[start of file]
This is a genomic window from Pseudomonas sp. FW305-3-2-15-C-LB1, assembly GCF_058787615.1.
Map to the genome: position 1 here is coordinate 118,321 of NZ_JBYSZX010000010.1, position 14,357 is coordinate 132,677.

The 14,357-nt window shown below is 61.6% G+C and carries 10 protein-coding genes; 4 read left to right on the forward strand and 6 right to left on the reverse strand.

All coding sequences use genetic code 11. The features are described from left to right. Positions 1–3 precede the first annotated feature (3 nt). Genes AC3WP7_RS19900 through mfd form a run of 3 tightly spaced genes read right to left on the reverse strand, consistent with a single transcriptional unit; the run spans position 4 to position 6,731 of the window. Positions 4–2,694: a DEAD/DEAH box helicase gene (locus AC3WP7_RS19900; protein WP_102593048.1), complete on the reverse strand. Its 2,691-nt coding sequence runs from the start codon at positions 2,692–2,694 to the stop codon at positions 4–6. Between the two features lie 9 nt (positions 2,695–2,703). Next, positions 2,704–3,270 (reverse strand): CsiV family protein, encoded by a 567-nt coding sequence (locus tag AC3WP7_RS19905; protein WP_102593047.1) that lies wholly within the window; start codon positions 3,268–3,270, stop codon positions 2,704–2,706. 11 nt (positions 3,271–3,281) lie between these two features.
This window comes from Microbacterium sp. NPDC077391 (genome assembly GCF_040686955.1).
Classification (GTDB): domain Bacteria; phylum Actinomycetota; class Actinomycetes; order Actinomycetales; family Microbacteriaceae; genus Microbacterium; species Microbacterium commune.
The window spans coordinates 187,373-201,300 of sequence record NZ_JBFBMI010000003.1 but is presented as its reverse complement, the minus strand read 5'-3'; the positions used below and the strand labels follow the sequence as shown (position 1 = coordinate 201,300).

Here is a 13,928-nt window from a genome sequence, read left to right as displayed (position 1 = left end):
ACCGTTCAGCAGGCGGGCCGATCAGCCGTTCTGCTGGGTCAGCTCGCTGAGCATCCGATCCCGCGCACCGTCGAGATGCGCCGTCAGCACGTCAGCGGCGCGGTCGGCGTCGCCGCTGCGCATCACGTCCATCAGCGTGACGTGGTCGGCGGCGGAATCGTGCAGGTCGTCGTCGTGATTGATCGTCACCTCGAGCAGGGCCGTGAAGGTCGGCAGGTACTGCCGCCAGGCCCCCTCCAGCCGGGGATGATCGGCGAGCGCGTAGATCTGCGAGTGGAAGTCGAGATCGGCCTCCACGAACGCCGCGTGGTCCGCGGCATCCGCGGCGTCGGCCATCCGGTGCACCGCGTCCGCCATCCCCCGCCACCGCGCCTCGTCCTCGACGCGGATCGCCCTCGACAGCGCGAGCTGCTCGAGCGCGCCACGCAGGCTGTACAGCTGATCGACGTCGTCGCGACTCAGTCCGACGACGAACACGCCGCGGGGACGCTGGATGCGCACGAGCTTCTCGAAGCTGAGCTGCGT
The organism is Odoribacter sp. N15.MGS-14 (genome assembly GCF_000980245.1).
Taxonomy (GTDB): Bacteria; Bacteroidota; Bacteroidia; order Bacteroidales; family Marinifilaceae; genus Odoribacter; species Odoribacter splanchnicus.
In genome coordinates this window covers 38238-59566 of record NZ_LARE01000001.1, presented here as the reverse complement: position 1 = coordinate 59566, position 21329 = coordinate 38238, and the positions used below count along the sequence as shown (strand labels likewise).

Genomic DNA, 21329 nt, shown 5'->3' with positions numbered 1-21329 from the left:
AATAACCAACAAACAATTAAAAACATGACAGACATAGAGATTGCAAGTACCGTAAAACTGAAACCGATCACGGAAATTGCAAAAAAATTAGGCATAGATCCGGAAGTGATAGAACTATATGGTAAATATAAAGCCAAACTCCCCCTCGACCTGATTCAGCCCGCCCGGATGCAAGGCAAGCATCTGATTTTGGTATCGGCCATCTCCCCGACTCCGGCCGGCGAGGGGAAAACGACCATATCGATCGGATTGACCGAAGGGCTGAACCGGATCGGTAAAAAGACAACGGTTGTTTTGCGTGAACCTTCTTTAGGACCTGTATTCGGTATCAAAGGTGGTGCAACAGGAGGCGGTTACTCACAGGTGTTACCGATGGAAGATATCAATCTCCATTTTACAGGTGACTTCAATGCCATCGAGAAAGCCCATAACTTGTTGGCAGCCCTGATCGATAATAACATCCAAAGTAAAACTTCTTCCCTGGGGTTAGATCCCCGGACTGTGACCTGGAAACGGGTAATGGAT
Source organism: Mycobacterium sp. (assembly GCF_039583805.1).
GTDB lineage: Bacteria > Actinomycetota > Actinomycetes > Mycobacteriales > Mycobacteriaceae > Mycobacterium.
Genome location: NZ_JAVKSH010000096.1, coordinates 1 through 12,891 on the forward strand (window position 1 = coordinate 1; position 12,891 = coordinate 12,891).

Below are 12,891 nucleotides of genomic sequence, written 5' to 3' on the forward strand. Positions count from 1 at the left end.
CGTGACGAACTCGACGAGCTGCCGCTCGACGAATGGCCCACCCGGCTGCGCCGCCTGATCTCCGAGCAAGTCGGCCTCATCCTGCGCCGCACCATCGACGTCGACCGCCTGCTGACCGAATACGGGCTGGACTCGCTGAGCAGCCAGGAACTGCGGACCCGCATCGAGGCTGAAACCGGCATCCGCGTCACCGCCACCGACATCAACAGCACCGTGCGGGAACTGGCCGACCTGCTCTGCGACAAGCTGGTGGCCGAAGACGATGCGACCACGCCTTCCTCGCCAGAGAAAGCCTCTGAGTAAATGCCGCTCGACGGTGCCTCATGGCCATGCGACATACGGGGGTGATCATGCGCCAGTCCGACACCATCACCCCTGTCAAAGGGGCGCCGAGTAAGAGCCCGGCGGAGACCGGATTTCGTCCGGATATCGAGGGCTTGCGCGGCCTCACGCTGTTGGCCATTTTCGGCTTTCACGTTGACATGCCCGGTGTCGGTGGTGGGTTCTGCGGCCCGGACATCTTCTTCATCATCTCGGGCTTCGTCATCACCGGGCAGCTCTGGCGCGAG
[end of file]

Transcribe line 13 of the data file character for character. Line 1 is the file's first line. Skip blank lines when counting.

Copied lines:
Genomic DNA, 21329 nt, shown 5'->3' with positions numbered 1-21329 from the left: